Countdown to the Spanish Elections: Who Are the Populists?, by Pablo Ouziel

By Pablo Ouziel, Centre for Global Studies at University of Victoria

Eight days to go before Spanish people decide who will represent them in the country’s national government. As we survey the field of party politics in the country, it certainly looks like Chantal Mouffe’s assertion that we currently experience a ‘populist moment’ applies to Spain. Considering this broader political context, it is warranted to engage in an intellectual and academic inquiry into populist practices and populist actors in the country.

Who are the populists that challenge the status quo in a ‘populist key’? It is clear that many different factions are articulating populist contestation, both from the right and the left. Yet, what is more difficult to understand is how so-called establishment parties are becoming populist in what seems like a move to defend the status quo, but which perhaps is more geared towards a radicalization of the political.

What I am trying to articulate, is that in contemporary Spanish party politics, the status quo is not enough for anyone. The country has entered a phase of radical and antagonistic politics in response to the post-political period popularized by the ‘Third Way’ of Tony Blair and Bill Clinton. In the United Kingdom and the United States, this period began in the 1990s. In Spain, it started later in the early 2000s with the Partido Socialista Obrero Español (PSOE) of José Luis Rodríguez Zapatero. Its peak moment was on August 23, 2011, when through the reform of Article 135 of the Spanish Constitution the socialist party surrendered  the country to the creditors of Spain’s public debt. This was the moment in Spain when socialism defended neoliberalism as the only reasonable option for modern democracy and, stopped defending socialist ideals for a more egalitarian society.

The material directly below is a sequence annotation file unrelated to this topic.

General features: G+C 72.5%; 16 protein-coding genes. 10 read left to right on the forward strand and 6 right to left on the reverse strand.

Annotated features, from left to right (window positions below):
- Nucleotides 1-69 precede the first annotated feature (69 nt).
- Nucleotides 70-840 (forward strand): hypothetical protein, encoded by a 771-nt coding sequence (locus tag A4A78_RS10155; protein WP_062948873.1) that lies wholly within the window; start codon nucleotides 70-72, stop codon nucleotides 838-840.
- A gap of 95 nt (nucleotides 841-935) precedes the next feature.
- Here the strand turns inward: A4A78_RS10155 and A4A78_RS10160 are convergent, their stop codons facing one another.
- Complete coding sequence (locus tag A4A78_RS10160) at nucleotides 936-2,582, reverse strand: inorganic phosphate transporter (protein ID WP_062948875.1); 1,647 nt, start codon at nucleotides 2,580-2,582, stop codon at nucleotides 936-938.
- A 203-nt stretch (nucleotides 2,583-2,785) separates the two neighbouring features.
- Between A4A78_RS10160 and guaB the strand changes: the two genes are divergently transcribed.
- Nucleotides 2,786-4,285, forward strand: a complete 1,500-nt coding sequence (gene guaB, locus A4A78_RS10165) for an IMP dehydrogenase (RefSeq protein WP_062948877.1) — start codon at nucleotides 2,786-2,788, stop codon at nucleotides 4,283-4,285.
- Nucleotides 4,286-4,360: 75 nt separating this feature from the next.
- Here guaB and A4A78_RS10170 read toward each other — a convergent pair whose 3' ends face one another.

This was the moment of absolute neoliberal hegemony. Yet, I think it marks the beginning of neoliberalism’s downfall in the country. Since 2011, in Spain we have witnessed a multiplicity of popular movements seeking change. We have experienced the birth of numerous new political projects on both the right and the left and, have seen new political parties entering parliaments across all levels of government (local, regional and national). In a sense, this is positive, as Mouffe would argue, as it brings back politics into post-politics. Nevertheless, the challenge now is to turn the antagonisms that this process has crystalized into agonisms that can somehow co-exist in a virtuous cycle of democratic regeneration and broadening.

The problem, however, is that as more political actors are joining the process, the less capacity for and interest in dialogue there seems to be. Despite everyone’s bragging of their own dialogical abilities, the fact is that everyone’s ears have shut down and only masqueraded monologues are occupying the space of genuine political discussion. In this sense, it seems clear that unless something radically changes in the Spanish context, neoliberalism will give in to even more authoritarian and destructive forces. I am not sure if a populism of the left is the right response to rising reactionary currents, what I am sure about, is that the field of populism in Spain requires in-depth study and mapping so that we can understand the particulars of the complex political reality the country faces.

Perhaps we will continue to simplify and catalogue new parties into left or right populist. It might be the case that we continue to grant legitimacy to establishment parties claiming to hold the centre of democratic politics without a serious critique of their practices. Yet, if this is our approach, then I fear we will fail to understand the current conjuncture and will have a hard time capturing what is populist in Spain. More importantly, through the generation of such a blind spot, we will fail to determine whether any of the political projects engaged in the country’s populist moment are actually capable of steering politics in a progressive direction.

About the author: Pablo Ouziel is co-founder of the Cedar Trees Institute at the University of Victoria. He is Associate Fellowship at the Centre for Global Studies at the same university and is a visiting fellow at the Universitat Pompeu Fabra in Barcelona, Spain and the University of Southampton in the United Kingdom. Pablo’s research interests include public philosophy, collective presences, horizontality, nonviolence and civic democracy. By standing within the tradition of public philosophy, the core of his work is centred on excavating networks of individuals governing themselves in numerous ways that supersede our current structures of representative government.



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